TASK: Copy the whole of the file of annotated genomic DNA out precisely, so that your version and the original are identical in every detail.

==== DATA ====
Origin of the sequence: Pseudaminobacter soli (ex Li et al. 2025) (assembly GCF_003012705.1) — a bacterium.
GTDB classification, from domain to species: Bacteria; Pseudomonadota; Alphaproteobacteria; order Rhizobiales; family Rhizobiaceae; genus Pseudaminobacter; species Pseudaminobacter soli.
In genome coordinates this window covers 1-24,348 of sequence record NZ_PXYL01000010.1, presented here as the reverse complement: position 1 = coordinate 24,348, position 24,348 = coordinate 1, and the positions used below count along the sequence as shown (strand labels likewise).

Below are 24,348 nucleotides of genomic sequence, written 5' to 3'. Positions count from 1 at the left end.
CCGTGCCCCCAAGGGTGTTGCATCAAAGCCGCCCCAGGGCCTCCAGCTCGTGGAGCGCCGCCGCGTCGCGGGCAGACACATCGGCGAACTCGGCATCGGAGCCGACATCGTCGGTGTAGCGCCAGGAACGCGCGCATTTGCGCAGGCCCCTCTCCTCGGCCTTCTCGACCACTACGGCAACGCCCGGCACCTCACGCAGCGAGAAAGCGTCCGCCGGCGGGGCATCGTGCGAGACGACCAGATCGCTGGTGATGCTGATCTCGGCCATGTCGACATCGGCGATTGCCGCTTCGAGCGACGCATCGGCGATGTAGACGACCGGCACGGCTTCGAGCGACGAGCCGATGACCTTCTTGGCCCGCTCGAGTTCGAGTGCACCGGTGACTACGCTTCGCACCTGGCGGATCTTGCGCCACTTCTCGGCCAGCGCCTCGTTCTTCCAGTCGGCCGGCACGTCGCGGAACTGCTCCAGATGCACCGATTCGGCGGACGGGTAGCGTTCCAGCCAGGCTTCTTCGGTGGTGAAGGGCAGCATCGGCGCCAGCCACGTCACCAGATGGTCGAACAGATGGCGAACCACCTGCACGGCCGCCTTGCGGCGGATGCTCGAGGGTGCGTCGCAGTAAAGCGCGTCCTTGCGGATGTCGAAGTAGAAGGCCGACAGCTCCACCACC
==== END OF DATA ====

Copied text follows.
Origin of the sequence: Pseudaminobacter soli (ex Li et al. 2025) (assembly GCF_003012705.1) — a bacterium.
GTDB classification, from domain to species: Bacteria; Pseudomonadota; Alphaproteobacteria; order Rhizobiales; family Rhizobiaceae; genus Pseudaminobacter; species Pseudaminobacter soli.
In genome coordinates this window covers 1-24,348 of sequence record NZ_PXYL01000010.1, presented here as the reverse complement: position 1 = coordinate 24,348, position 24,348 = coordinate 1, and the positions used below count along the sequence as shown (strand labels likewise).

Below are 24,348 nucleotides of genomic sequence, written 5' to 3'. Positions count from 1 at the left end.
CCGTGCCCCCAAGGGTGTTGCATCAAAGCCGCCCCAGGGCCTCCAGCTCGTGGAGCGCCGCCGCGTCGCGGGCAGACACATCGGCGAACTCGGCATCGGAGCCGACATCGTCGGTGTAGCGCCAGGAACGCGCGCATTTGCGCAGGCCCCTCTCCTCGGCCTTCTCGACCACTACGGCAACGCCCGGCACCTCACGCAGCGAGAAAGCGTCCGCCGGCGGGGCATCGTGCGAGACGACCAGATCGCTGGTGATGCTGATCTCGGCCATGTCGACATCGGCGATTGCCGCTTCGAGCGACGCATCGGCGATGTAGACGACCGGCACGGCTTCGAGCGACGAGCCGATGACCTTCTTGGCCCGCTCGAGTTCGAGTGCACCGGTGACTACGCTTCGCACCTGGCGGATCTTGCGCCACTTCTCGGCCAGCGCCTCGTTCTTCCAGTCGGCCGGCACGTCGCGGAACTGCTCCAGATGCACCGATTCGGCGGACGGGTAGCGTTCCAGCCAGGCTTCTTCGGTGGTGAAGGGCAGCATCGGCGCCAGCCACGTCACCAGATGGTCGAACAGATGGCGAACCACCTGCACGGCCGCCTTGCGGCGGATGCTCGAGGGTGCGTCGCAGTAAAGCGCGTCCTTGCGGATGTCGAAGTAGAAGGCCGACAGCTCCACCACC